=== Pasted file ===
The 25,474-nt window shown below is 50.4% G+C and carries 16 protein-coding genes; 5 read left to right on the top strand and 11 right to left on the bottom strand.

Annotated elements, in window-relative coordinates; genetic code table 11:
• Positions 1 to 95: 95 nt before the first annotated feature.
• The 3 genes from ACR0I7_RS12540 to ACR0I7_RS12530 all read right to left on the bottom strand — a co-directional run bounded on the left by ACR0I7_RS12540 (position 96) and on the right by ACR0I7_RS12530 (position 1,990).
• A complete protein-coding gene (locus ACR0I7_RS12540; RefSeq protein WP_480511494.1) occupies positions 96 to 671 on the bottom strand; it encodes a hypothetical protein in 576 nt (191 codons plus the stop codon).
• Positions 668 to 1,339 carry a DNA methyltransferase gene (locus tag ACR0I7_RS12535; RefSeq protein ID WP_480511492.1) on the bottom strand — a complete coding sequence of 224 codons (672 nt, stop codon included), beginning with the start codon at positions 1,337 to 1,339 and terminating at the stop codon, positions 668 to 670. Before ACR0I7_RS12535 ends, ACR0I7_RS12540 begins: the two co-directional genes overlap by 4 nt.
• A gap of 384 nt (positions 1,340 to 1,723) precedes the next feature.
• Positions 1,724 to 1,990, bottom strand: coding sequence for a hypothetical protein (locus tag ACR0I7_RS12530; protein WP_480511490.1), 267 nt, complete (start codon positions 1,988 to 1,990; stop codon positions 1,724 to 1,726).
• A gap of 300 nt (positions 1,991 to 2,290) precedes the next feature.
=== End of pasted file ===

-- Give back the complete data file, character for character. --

The 25,474-nt window shown below is 50.4% G+C and carries 16 protein-coding genes; 5 read left to right on the top strand and 11 right to left on the bottom strand.

Annotated elements, in window-relative coordinates; genetic code table 11:
• Positions 1 to 95: 95 nt before the first annotated feature.
• The 3 genes from ACR0I7_RS12540 to ACR0I7_RS12530 all read right to left on the bottom strand — a co-directional run bounded on the left by ACR0I7_RS12540 (position 96) and on the right by ACR0I7_RS12530 (position 1,990).
• A complete protein-coding gene (locus ACR0I7_RS12540; RefSeq protein WP_480511494.1) occupies positions 96 to 671 on the bottom strand; it encodes a hypothetical protein in 576 nt (191 codons plus the stop codon).
• Positions 668 to 1,339 carry a DNA methyltransferase gene (locus tag ACR0I7_RS12535; RefSeq protein ID WP_480511492.1) on the bottom strand — a complete coding sequence of 224 codons (672 nt, stop codon included), beginning with the start codon at positions 1,337 to 1,339 and terminating at the stop codon, positions 668 to 670. Before ACR0I7_RS12535 ends, ACR0I7_RS12540 begins: the two co-directional genes overlap by 4 nt.
• A gap of 384 nt (positions 1,340 to 1,723) precedes the next feature.
• Positions 1,724 to 1,990, bottom strand: coding sequence for a hypothetical protein (locus tag ACR0I7_RS12530; protein WP_480511490.1), 267 nt, complete (start codon positions 1,988 to 1,990; stop codon positions 1,724 to 1,726).
• A gap of 300 nt (positions 1,991 to 2,290) precedes the next feature.